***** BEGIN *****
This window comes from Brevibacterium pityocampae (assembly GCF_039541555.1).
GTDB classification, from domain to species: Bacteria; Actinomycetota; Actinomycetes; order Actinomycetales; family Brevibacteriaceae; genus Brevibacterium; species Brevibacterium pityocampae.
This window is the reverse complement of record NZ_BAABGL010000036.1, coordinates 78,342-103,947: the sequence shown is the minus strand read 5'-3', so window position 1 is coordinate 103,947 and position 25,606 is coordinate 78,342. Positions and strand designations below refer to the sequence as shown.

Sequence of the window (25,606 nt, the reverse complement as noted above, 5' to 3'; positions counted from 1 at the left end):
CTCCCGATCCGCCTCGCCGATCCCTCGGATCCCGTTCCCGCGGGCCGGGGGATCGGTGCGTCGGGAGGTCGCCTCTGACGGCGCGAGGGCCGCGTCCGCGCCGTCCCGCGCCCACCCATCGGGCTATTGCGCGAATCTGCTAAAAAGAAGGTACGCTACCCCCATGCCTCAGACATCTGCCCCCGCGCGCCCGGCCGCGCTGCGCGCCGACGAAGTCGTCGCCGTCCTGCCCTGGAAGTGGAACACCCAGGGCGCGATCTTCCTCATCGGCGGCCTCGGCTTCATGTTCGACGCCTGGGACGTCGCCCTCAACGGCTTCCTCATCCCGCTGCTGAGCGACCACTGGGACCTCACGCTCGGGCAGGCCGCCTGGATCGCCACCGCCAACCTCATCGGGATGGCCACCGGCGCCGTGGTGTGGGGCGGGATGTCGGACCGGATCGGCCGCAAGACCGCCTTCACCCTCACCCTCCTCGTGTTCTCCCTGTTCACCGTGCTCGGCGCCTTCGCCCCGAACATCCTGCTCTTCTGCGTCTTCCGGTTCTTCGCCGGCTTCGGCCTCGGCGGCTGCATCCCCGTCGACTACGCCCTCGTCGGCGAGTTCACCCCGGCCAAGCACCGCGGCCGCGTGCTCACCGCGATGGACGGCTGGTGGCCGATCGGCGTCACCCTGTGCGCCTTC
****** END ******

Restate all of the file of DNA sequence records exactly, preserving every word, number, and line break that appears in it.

This window comes from Brevibacterium pityocampae (assembly GCF_039541555.1).
GTDB classification, from domain to species: Bacteria; Actinomycetota; Actinomycetes; order Actinomycetales; family Brevibacteriaceae; genus Brevibacterium; species Brevibacterium pityocampae.
This window is the reverse complement of record NZ_BAABGL010000036.1, coordinates 78,342-103,947: the sequence shown is the minus strand read 5'-3', so window position 1 is coordinate 103,947 and position 25,606 is coordinate 78,342. Positions and strand designations below refer to the sequence as shown.

Sequence of the window (25,606 nt, the reverse complement as noted above, 5' to 3'; positions counted from 1 at the left end):
CTCCCGATCCGCCTCGCCGATCCCTCGGATCCCGTTCCCGCGGGCCGGGGGATCGGTGCGTCGGGAGGTCGCCTCTGACGGCGCGAGGGCCGCGTCCGCGCCGTCCCGCGCCCACCCATCGGGCTATTGCGCGAATCTGCTAAAAAGAAGGTACGCTACCCCCATGCCTCAGACATCTGCCCCCGCGCGCCCGGCCGCGCTGCGCGCCGACGAAGTCGTCGCCGTCCTGCCCTGGAAGTGGAACACCCAGGGCGCGATCTTCCTCATCGGCGGCCTCGGCTTCATGTTCGACGCCTGGGACGTCGCCCTCAACGGCTTCCTCATCCCGCTGCTGAGCGACCACTGGGACCTCACGCTCGGGCAGGCCGCCTGGATCGCCACCGCCAACCTCATCGGGATGGCCACCGGCGCCGTGGTGTGGGGCGGGATGTCGGACCGGATCGGCCGCAAGACCGCCTTCACCCTCACCCTCCTCGTGTTCTCCCTGTTCACCGTGCTCGGCGCCTTCGCCCCGAACATCCTGCTCTTCTGCGTCTTCCGGTTCTTCGCCGGCTTCGGCCTCGGCGGCTGCATCCCCGTCGACTACGCCCTCGTCGGCGAGTTCACCCCGGCCAAGCACCGCGGCCGCGTGCTCACCGCGATGGACGGCTGGTGGCCGATCGGCGTCACCCTGTGCGCCTTC